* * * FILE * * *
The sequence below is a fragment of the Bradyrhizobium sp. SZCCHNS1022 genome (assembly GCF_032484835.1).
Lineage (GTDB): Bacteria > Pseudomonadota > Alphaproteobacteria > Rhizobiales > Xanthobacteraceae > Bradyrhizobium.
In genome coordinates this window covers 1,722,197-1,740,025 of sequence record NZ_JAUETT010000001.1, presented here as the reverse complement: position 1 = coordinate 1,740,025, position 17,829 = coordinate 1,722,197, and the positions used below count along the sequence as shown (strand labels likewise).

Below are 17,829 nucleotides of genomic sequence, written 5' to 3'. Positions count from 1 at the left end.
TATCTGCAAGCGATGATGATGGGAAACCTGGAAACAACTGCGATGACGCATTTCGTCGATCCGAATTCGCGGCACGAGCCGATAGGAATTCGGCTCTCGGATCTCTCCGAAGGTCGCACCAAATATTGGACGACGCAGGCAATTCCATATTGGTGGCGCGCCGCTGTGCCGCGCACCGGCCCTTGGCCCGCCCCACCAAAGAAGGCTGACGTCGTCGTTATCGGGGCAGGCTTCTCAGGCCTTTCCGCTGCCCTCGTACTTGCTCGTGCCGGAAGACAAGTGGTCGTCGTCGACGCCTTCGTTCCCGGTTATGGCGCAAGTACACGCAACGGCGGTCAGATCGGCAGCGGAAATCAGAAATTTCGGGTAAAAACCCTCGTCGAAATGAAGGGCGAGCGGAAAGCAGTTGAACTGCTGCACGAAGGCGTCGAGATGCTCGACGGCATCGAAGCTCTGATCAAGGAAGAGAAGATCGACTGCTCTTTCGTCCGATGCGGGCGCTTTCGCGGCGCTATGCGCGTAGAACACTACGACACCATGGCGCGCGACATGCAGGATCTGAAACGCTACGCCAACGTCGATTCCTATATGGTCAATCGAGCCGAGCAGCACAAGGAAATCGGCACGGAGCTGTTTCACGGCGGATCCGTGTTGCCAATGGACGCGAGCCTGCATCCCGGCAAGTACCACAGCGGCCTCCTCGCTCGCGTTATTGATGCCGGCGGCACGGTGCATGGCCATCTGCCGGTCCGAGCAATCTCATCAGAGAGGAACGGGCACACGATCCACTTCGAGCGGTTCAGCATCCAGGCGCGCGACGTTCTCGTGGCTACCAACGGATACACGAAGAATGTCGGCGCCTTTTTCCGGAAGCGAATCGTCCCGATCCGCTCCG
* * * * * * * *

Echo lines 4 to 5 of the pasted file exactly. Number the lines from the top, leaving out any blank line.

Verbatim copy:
Below are 17,829 nucleotides of genomic sequence, written 5' to 3'. Positions count from 1 at the left end.
TATCTGCAAGCGATGATGATGGGAAACCTGGAAACAACTGCGATGACGCATTTCGTCGATCCGAATTCGCGGCACGAGCCGATAGGAATTCGGCTCTCGGATCTCTCCGAAGGTCGCACCAAATATTGGACGACGCAGGCAATTCCATATTGGTGGCGCGCCGCTGTGCCGCGCACCGGCCCTTGGCCCGCCCCACCAAAGAAGGCTGACGTCGTCGTTATCGGGGCAGGCTTCTCAGGCCTTTCCGCTGCCCTCGTACTTGCTCGTGCCGGAAGACAAGTGGTCGTCGTCGACGCCTTCGTTCCCGGTTATGGCGCAAGTACACGCAACGGCGGTCAGATCGGCAGCGGAAATCAGAAATTTCGGGTAAAAACCCTCGTCGAAATGAAGGGCGAGCGGAAAGCAGTTGAACTGCTGCACGAAGGCGTCGAGATGCTCGACGGCATCGAAGCTCTGATCAAGGAAGAGAAGATCGACTGCTCTTTCGTCCGATGCGGGCGCTTTCGCGGCGCTATGCGCGTAGAACACTACGACACCATGGCGCGCGACATGCAGGATCTGAAACGCTACGCCAACGTCGATTCCTATATGGTCAATCGAGCCGAGCAGCACAAGGAAATCGGCACGGAGCTGTTTCACGGCGGATCCGTGTTGCCAATGGACGCGAGCCTGCATCCCGGCAAGTACCACAGCGGCCTCCTCGCTCGCGTTATTGATGCCGGCGGCACGGTGCATGGCCATCTGCCGGTCCGAGCAATCTCATCAGAGAGGAACGGGCACACGATCCACTTCGAGCGGTTCAGCATCCAGGCGCGCGACGTTCTCGTGGCTACCAACGGATACACGAAGAATGTCGGCGCCTTTTTCCGGAAGCGAATCGTCCCGATCCGCTCCG